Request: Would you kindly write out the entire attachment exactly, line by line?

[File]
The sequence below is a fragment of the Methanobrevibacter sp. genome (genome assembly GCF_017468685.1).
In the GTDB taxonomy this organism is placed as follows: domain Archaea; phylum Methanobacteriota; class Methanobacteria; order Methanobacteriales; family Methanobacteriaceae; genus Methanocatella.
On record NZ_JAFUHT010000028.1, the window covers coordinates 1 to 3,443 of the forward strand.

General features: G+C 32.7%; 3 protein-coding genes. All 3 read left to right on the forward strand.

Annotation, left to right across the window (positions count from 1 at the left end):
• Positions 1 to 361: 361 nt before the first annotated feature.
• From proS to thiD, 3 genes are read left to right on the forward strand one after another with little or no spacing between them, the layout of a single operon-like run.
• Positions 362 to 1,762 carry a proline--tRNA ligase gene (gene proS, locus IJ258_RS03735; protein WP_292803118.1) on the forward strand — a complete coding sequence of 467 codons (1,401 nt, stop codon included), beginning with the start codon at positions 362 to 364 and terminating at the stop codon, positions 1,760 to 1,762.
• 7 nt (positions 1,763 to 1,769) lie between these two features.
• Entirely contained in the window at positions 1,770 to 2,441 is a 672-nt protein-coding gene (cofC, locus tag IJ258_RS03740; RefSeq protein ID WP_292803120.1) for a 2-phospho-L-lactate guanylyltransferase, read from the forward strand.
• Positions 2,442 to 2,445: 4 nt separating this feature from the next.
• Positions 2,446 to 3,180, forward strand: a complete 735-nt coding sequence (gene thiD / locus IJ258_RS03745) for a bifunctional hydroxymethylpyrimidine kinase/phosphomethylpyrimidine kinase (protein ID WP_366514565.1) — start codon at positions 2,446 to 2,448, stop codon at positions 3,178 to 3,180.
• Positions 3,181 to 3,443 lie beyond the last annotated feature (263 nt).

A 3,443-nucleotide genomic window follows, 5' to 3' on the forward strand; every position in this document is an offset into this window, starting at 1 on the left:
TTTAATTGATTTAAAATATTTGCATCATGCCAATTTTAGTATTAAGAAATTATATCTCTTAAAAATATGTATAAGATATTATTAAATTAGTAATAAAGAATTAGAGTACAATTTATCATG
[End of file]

The sequence below is a fragment of the Methanobrevibacter sp. genome (genome assembly GCF_017468685.1).
In the GTDB taxonomy this organism is placed as follows: domain Archaea; phylum Methanobacteriota; class Methanobacteria; order Methanobacteriales; family Methanobacteriaceae; genus Methanocatella.
On record NZ_JAFUHT010000028.1, the window covers coordinates 1 to 3,443 of the forward strand.

General features: G+C 32.7%; 3 protein-coding genes. All 3 read left to right on the forward strand.

Annotation, left to right across the window (positions count from 1 at the left end):
• Positions 1 to 361: 361 nt before the first annotated feature.
• From proS to thiD, 3 genes are read left to right on the forward strand one after another with little or no spacing between them, the layout of a single operon-like run.
• Positions 362 to 1,762 carry a proline--tRNA ligase gene (gene proS, locus IJ258_RS03735; protein WP_292803118.1) on the forward strand — a complete coding sequence of 467 codons (1,401 nt, stop codon included), beginning with the start codon at positions 362 to 364 and terminating at the stop codon, positions 1,760 to 1,762.
• 7 nt (positions 1,763 to 1,769) lie between these two features.
• Entirely contained in the window at positions 1,770 to 2,441 is a 672-nt protein-coding gene (cofC, locus tag IJ258_RS03740; RefSeq protein ID WP_292803120.1) for a 2-phospho-L-lactate guanylyltransferase, read from the forward strand.
• Positions 2,442 to 2,445: 4 nt separating this feature from the next.
• Positions 2,446 to 3,180, forward strand: a complete 735-nt coding sequence (gene thiD / locus IJ258_RS03745) for a bifunctional hydroxymethylpyrimidine kinase/phosphomethylpyrimidine kinase (protein ID WP_366514565.1) — start codon at positions 2,446 to 2,448, stop codon at positions 3,178 to 3,180.
• Positions 3,181 to 3,443 lie beyond the last annotated feature (263 nt).

A 3,443-nucleotide genomic window follows, 5' to 3' on the forward strand; every position in this document is an offset into this window, starting at 1 on the left:
TTTAATTGATTTAAAATATTTGCATCATGCCAATTTTAGTATTAAGAAATTATATCTCTTAAAAATATGTATAAGATATTATTAAATTAGTAATAAAGAATTAGAGTACAATTTATCATG